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Poor People [signed]

Vollmann, William T.

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ISBN 10: 0060878827 / ISBN 13: 9780060878825
Published by Ecco, New York, New York, U.S.A., 2007
Condition: Near Fine Hardcover
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About this Item

xx, 314 pages, plus 128 photographs; one quarter grey cloth over grey paper covered boards; signed by author in black ink to title page; black & white photographic section to rear; black & white pictorial dust jacket; negligible wear to boards; mere suggestion of wear to jacket; a near fine copy in a like jacket; unused example of this compilation of interviews and investigations into world poverty at a personal level. Bookseller Inventory # X00783

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Bibliographic Details

Title: Poor People [signed]

Publisher: Ecco, New York, New York, U.S.A.

Publication Date: 2007

Binding: Hardcover

Book Condition:Near Fine

Dust Jacket Condition: Near Fine

Signed: Signed by Author(s)

Edition: 1st Edition

About this title

Synopsis:

because i was bad in my last life.
because allah has willed it.
because the rich do nothing for the poor.
because the poor do nothing for themselves.
because it is my destiny.

These are just some of the answers to the simple yet groundbreaking question William T. Vollmann asks in cities and villages around the globe: "Why are you poor?" In the tradition of James Agee's Let Us Now Praise Famous Men, Vollmann's Poor People struggles to confront poverty in all its hopelessness and brutality, its pride and abject fear, its fierce misery and its quiet resignation. Poor People allows the poor to speak for themselves, explaining the causes and consequences of their impoverishment in their own cultural, social, and religious terms.

There is the alcoholic mother in Buddhist Thailand, sure that her poverty is punishment for transgressions in a former life, and her ten-year-old daughter, whose faith in her own innocence gives her hope that her sin in the last life was simply being rich. There is the Siberian-born beggar who pins her woes on a tick bite and a Gypsy curse more than a half century ago, and the homeless, widowed Afghan women who have been relegated to a "respected" but damning invisibility. There are Big and Little Mountain, two Japanese salarymen who lost their jobs suddenly and now live in a blue-tarp hut under a Kyoto bridge. And, most haunting of all, there is the faded, starving beggar-girl, staring empty-eyed on the back steps of Bangkok's Central Railroad Station, whose only response to Vollmann's query is simply, "I think I am rich."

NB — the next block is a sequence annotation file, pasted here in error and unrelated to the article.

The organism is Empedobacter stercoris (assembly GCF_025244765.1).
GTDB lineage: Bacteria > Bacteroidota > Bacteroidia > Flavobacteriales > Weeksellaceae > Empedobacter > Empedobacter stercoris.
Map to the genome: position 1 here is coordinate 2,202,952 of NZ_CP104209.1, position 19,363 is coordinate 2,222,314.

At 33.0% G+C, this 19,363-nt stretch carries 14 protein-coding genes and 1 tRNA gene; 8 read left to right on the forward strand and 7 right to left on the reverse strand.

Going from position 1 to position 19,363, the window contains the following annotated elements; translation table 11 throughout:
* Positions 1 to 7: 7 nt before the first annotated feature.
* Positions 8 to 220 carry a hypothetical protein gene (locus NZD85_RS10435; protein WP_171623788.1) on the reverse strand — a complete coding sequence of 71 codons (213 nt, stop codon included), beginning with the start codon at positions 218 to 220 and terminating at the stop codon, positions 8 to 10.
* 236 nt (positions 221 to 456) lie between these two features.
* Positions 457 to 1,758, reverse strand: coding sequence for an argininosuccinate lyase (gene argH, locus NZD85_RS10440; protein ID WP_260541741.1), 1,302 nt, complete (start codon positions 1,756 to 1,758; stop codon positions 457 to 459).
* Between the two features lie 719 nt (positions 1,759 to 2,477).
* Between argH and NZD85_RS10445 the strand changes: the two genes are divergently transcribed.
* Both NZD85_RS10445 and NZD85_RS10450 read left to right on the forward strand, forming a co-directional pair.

The result of Vollmann's fearless journey is a look at poverty unlike any other. Complete with more than 100 powerfully affecting photographs—taken of the interviewees by the author himself—this series of vignettes and searing insights represents a tremendous step toward an understanding of this age-old social ill. With intense compassion and a scrupulously unpatronizing eye, Vollmann invites his readers to recognize in our fellow human beings their full dignity, fallibility, pride, and pain, and the power of their hard-fought resilience.

About the Author:

William T. Vollmann is the author of seven novels, three collections of stories, and a seven-volume critique of violence, Rising Up and Rising Down. He is also the author of Poor People, a worldwide examination of poverty through the eyes of the impoverished themselves; Riding Toward Everywhere, an examination of the train-hopping hobo lifestyle; and Imperial, a panoramic look at one of the poorest areas in America. He has won the PEN Center USA West Award for Fiction, a Shiva Naipaul Memorial Prize and a Whiting Writers' Award. His journalism and fiction have been published in The New Yorker, Esquire, Spin and Granta. Vollmann lives in Sacramento, California.

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